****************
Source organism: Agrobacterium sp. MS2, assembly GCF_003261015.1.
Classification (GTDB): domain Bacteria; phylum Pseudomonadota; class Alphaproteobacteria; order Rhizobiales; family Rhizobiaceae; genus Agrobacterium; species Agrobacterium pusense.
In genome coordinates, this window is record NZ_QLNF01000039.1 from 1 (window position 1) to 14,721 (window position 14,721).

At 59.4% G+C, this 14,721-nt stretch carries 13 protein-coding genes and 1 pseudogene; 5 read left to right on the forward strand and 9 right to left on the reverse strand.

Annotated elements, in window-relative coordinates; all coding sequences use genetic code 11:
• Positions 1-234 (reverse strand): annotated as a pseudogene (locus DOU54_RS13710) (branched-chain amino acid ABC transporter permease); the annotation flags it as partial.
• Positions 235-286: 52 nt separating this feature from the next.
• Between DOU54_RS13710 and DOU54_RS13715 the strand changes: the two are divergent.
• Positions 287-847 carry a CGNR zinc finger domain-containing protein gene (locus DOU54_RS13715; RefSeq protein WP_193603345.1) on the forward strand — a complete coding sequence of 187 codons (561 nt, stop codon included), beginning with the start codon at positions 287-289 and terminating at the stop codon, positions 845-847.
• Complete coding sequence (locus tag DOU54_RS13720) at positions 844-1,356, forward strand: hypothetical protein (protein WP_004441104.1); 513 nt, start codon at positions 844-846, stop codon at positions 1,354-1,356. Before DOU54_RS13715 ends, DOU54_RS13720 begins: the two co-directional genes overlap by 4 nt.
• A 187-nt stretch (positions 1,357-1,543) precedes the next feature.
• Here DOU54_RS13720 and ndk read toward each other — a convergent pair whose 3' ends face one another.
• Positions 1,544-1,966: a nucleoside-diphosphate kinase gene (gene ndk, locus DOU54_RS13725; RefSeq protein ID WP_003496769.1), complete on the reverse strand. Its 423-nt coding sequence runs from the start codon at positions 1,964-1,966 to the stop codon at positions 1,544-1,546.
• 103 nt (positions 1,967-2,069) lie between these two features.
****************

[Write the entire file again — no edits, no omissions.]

Source organism: Agrobacterium sp. MS2, assembly GCF_003261015.1.
Classification (GTDB): domain Bacteria; phylum Pseudomonadota; class Alphaproteobacteria; order Rhizobiales; family Rhizobiaceae; genus Agrobacterium; species Agrobacterium pusense.
In genome coordinates, this window is record NZ_QLNF01000039.1 from 1 (window position 1) to 14,721 (window position 14,721).

At 59.4% G+C, this 14,721-nt stretch carries 13 protein-coding genes and 1 pseudogene; 5 read left to right on the forward strand and 9 right to left on the reverse strand.

Annotated elements, in window-relative coordinates; all coding sequences use genetic code 11:
• Positions 1-234 (reverse strand): annotated as a pseudogene (locus DOU54_RS13710) (branched-chain amino acid ABC transporter permease); the annotation flags it as partial.
• Positions 235-286: 52 nt separating this feature from the next.
• Between DOU54_RS13710 and DOU54_RS13715 the strand changes: the two are divergent.
• Positions 287-847 carry a CGNR zinc finger domain-containing protein gene (locus DOU54_RS13715; RefSeq protein WP_193603345.1) on the forward strand — a complete coding sequence of 187 codons (561 nt, stop codon included), beginning with the start codon at positions 287-289 and terminating at the stop codon, positions 845-847.
• Complete coding sequence (locus tag DOU54_RS13720) at positions 844-1,356, forward strand: hypothetical protein (protein WP_004441104.1); 513 nt, start codon at positions 844-846, stop codon at positions 1,354-1,356. Before DOU54_RS13715 ends, DOU54_RS13720 begins: the two co-directional genes overlap by 4 nt.
• A 187-nt stretch (positions 1,357-1,543) precedes the next feature.
• Here DOU54_RS13720 and ndk read toward each other — a convergent pair whose 3' ends face one another.
• Positions 1,544-1,966: a nucleoside-diphosphate kinase gene (gene ndk, locus DOU54_RS13725; RefSeq protein ID WP_003496769.1), complete on the reverse strand. Its 423-nt coding sequence runs from the start codon at positions 1,964-1,966 to the stop codon at positions 1,544-1,546.
• 103 nt (positions 1,967-2,069) lie between these two features.